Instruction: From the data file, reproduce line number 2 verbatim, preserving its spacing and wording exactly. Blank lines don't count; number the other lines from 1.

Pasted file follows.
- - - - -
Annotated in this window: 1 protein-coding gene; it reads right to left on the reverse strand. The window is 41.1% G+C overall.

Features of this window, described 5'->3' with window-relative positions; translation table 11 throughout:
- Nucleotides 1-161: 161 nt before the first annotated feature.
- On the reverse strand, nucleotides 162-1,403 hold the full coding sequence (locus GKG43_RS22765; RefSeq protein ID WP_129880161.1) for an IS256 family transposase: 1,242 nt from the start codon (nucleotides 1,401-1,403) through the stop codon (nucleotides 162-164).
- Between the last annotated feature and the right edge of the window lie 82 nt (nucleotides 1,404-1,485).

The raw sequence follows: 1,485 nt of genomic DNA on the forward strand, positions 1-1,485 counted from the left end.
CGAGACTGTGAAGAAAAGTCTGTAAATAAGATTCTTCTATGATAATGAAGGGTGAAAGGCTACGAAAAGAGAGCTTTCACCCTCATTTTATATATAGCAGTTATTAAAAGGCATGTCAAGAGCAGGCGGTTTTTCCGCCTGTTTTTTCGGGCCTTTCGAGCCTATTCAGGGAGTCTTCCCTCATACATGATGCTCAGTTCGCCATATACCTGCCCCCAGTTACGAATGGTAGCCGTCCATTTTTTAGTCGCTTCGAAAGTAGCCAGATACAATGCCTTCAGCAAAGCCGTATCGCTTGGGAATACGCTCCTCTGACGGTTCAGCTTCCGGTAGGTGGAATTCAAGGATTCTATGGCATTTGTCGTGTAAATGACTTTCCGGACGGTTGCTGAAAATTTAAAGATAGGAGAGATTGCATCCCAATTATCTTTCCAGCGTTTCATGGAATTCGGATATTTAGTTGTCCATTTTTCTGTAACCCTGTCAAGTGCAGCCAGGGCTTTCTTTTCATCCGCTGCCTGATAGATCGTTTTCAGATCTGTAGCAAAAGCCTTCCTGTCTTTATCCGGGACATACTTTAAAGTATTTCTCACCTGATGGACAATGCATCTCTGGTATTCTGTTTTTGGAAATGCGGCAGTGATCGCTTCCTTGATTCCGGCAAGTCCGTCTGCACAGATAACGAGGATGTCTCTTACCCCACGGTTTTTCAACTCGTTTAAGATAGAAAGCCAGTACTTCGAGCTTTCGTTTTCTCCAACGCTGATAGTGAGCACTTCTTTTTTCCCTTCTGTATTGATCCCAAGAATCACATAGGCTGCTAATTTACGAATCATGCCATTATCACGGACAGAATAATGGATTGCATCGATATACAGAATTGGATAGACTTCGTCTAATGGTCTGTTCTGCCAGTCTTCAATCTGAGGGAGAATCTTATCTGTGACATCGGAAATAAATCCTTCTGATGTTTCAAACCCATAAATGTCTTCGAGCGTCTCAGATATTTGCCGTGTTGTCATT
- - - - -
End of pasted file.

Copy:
Features of this window, described 5'->3' with window-relative positions; translation table 11 throughout: